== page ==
Thursday, August 16, 2012

No Footrpints in the Sand

My heart is heavy.  Summer weather has finally come.  I should be enjoying the August sun and the season of rest before school starts.  Instead I'm struggling to hang onto joy.  What a waste of beautiful weather!

But sun in the heart doesn't always follow sun in the sky.  That's life.

Maybe I've been reading too much world news.  

No.  The problem is closer than that.  I'm seeing the spiritual apathy and emptiness in my own little world.  And, too often, in my own little heart. 

I'm comparing the fruitful way God used to work, in both my world and my heart, with the spiritual barrenness that seems to surround me.  I wonder, sometimes, if God is even able to reach any of us in our current culture of self-satisfaction and apathy. 


It's somewhat comforting to know I'm not the first to feel this angst.  This morning I opened my Bible to Psalm 77.  In verses 1 and 2, David says,

"I cried out to God for help; I cried out to God to hear me.  When I was in distress, I sought the Lord; at night I stretched out untiring hands, and I would (could?) not be comforted."

David expressed his despair.  Then he did all the right things.  He "remembered" God.  He "meditated."  

But the spiritual exercise didn't help.  When he remembered, he groaned.  When he meditated, his heart grew faint.  The right things didn't lift his spirits.

I love that David never hesitates to plunge into the depths of despair and swim around in there.  The center of the Psalm is full of outrageously negative, ridiculously impossible suggestions:

"Will the Lord reject forever?"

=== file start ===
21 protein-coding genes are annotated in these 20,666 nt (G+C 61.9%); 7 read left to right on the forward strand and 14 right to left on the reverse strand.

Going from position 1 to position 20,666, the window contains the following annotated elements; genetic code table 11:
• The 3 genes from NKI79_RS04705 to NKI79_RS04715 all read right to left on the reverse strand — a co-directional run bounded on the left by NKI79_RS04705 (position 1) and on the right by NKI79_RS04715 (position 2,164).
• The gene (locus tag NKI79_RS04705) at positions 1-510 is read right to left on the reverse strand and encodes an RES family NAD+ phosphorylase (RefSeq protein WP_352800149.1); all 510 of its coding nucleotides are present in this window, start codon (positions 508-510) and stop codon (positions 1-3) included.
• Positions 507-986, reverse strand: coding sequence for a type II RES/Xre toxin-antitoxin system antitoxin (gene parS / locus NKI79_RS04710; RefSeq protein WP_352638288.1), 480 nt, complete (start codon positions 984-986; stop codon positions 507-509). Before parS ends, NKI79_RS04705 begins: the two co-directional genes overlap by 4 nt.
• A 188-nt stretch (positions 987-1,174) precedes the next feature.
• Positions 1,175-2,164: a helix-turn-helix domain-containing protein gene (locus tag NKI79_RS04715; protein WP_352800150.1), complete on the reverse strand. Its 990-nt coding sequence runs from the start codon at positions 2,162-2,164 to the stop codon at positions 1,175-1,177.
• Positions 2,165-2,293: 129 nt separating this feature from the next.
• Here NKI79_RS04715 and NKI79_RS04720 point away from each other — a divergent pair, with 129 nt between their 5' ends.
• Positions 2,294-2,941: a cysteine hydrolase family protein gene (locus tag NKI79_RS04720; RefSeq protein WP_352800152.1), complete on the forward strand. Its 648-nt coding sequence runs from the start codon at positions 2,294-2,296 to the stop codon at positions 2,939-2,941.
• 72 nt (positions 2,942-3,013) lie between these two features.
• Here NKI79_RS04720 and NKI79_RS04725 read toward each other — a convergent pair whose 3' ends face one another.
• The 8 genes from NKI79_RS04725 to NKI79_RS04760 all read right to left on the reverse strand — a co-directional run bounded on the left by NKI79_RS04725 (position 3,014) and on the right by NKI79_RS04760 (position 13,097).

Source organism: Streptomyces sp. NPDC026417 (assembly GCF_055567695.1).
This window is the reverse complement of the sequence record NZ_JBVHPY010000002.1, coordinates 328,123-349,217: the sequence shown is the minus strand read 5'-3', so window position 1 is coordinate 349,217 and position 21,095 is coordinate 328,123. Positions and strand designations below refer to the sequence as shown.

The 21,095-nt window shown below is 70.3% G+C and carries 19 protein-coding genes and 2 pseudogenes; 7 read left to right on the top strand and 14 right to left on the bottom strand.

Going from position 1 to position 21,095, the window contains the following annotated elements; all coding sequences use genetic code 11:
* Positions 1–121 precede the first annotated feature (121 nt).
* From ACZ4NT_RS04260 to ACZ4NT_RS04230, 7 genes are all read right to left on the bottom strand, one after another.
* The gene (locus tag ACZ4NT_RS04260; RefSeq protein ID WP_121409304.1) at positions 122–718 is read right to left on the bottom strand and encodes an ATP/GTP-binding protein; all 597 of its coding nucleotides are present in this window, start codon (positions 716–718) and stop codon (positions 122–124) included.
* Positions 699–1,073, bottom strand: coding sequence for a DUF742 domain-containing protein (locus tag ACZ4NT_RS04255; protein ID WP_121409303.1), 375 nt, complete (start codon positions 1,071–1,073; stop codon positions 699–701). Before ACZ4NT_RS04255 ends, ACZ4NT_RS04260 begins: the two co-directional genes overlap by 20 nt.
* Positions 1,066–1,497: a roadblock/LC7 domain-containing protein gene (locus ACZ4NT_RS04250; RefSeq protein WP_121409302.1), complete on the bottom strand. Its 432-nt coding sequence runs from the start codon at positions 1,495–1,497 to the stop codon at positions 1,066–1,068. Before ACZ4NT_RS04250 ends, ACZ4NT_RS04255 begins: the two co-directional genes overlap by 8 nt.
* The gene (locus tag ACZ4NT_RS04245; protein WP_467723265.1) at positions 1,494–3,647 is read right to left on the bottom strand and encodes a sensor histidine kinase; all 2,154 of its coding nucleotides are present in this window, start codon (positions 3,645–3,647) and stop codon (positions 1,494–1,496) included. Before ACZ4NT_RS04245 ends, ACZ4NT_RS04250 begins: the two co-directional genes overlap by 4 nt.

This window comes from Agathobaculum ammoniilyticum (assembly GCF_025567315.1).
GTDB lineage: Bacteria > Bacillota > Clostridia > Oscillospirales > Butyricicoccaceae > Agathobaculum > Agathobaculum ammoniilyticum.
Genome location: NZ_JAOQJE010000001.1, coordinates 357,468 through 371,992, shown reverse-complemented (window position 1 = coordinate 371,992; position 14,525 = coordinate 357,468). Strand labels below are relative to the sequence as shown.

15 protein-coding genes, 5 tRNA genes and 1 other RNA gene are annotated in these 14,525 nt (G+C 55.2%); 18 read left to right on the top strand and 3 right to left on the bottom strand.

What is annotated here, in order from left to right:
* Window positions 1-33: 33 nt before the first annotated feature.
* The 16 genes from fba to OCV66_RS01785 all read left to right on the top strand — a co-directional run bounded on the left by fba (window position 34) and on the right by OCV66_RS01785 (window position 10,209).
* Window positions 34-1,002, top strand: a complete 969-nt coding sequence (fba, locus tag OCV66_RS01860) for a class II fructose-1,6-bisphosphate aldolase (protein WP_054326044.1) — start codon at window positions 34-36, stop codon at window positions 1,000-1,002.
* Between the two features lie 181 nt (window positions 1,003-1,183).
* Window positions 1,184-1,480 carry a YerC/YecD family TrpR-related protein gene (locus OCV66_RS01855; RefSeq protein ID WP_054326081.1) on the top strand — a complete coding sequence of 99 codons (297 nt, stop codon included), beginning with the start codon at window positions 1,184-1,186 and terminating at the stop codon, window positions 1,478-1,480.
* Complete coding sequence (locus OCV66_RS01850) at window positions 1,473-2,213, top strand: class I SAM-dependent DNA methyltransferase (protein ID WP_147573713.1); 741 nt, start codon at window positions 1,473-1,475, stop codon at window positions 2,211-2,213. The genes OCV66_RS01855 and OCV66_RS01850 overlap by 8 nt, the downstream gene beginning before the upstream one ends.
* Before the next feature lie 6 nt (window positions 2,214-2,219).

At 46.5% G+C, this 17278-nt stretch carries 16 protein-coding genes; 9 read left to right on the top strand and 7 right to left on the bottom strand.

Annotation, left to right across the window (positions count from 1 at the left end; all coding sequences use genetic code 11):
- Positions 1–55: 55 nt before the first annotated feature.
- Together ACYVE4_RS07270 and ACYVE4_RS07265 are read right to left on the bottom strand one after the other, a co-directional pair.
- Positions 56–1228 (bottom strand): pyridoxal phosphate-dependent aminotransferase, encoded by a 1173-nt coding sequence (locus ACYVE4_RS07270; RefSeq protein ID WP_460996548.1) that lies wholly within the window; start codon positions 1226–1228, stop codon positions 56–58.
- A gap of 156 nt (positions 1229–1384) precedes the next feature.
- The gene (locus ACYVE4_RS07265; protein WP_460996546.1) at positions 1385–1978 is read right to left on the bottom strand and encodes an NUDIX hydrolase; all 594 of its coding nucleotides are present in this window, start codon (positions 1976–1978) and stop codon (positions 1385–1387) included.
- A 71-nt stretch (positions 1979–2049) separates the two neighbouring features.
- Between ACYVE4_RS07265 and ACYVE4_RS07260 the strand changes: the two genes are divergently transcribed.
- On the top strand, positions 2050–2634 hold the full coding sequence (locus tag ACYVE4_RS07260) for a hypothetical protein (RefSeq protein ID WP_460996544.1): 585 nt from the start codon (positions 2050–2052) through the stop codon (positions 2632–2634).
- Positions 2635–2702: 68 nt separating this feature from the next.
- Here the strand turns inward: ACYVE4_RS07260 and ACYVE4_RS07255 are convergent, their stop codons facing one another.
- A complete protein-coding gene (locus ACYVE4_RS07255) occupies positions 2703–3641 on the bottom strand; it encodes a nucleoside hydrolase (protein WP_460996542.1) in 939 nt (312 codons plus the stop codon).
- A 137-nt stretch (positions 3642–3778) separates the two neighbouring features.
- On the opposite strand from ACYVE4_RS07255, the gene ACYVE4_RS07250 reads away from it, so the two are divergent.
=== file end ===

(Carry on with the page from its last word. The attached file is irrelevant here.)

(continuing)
Of course not. 

"Will He never show his favor again?" 

Doesn't sound like David's God to me.

"Has His unfailing love vanished forever?" 

How can "unfailing" vanish forever?

"Has His promise failed for all time?  
Has God forgotten to be merciful?  
Has He in anger withheld his compassion?"

David knows God doesn't fail to keep His word.  
God doesn't forget.  
And His anger will never supersede his love.

Then the Psalmist thinks about the past, "the years when the Most High stretched out his right hand."  This kind of remembering, of focusing on who God is and what He has done in the past, brings David around.

There is a time to focus on our doubts and fears.  It's just before the time we focus on God.


I think it's interesting that in this Psalm David calls God's people the descendants of Jacob and Joseph.  Why not the usual Abraham and Isaac? 

Jacob wasn't the most upright patriarch.  He did stupid things that resulted in great pain and despair for himself and others.  And Joseph wasn't even in the mainstream of Jewish ancestry.  He was a minor sideshoot, an eddy along the edge of the stream of God's purposes for Israel and the world.

But Jacob and Joseph did have two relevant things in common.  

1.  They both experienced years of wondering where God was. 

Jacob's long years of grieving for his favorite son, Joseph, must have often led him to wonder if God had rejected him forever. 

And Joseph, sold into slavery and languishing in prison for crimes he didn't commit, must have wondered, often, if God had forgotten to be merciful, if He would never show His favor again.

But. . .

2.  Both were delivered into great joy and peace in the end. They found fulfillment and purpose in their suffering, after they'd been refined and God's glory had been displayed through their circumstances.

In verse 19, David remembers that, "though [God's] footsteps were not seen," His path "led (safely) through the sea, through the mighty waters."

And even in the middle of this Psalm full of groans David can still praise God:
"Your ways, God, are holy." 

He can ask one more outrageously obvious question:
"What god is as great as our God?"

Even when there are no footprints in the sand.


Janet Sketchley said...

This post nourished me today. And I'd never thought about the mentions of Jacob and Joseph. That makes perfect sense.

The sun will rise in His time. Keep looking east. And thanks for sharing this struggle.

Ginny Jaques said...

And don't you like the picture? I love the bedouin standing on his camel. I bet they do that in the desert. Kind of like we might look at a map!